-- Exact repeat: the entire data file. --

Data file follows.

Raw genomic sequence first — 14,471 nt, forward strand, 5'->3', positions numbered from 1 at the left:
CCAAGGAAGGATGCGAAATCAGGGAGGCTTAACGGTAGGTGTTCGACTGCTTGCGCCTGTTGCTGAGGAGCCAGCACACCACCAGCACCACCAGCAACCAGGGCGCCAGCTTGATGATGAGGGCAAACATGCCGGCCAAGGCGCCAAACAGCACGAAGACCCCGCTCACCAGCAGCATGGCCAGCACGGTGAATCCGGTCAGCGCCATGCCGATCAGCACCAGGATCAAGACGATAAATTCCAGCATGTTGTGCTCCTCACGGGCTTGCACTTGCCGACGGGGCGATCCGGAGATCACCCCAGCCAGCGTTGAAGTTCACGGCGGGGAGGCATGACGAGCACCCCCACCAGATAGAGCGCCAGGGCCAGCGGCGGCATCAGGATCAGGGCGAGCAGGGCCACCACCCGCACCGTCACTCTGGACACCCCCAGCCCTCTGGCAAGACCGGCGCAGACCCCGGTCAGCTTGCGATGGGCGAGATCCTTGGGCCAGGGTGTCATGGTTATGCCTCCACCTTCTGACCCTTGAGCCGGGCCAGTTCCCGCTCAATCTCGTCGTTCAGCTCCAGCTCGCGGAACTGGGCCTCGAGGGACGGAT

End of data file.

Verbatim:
Raw genomic sequence first — 14,471 nt, forward strand, 5'->3', positions numbered from 1 at the left:
CCAAGGAAGGATGCGAAATCAGGGAGGCTTAACGGTAGGTGTTCGACTGCTTGCGCCTGTTGCTGAGGAGCCAGCACACCACCAGCACCACCAGCAACCAGGGCGCCAGCTTGATGATGAGGGCAAACATGCCGGCCAAGGCGCCAAACAGCACGAAGACCCCGCTCACCAGCAGCATGGCCAGCACGGTGAATCCGGTCAGCGCCATGCCGATCAGCACCAGGATCAAGACGATAAATTCCAGCATGTTGTGCTCCTCACGGGCTTGCACTTGCCGACGGGGCGATCCGGAGATCACCCCAGCCAGCGTTGAAGTTCACGGCGGGGAGGCATGACGAGCACCCCCACCAGATAGAGCGCCAGGGCCAGCGGCGGCATCAGGATCAGGGCGAGCAGGGCCACCACCCGCACCGTCACTCTGGACACCCCCAGCCCTCTGGCAAGACCGGCGCAGACCCCGGTCAGCTTGCGATGGGCGAGATCCTTGGGCCAGGGTGTCATGGTTATGCCTCCACCTTCTGACCCTTGAGCCGGGCCAGTTCCCGCTCAATCTCGTCGTTCAGCTCCAGCTCGCGGAACTGGGCCTCGAGGGACGGAT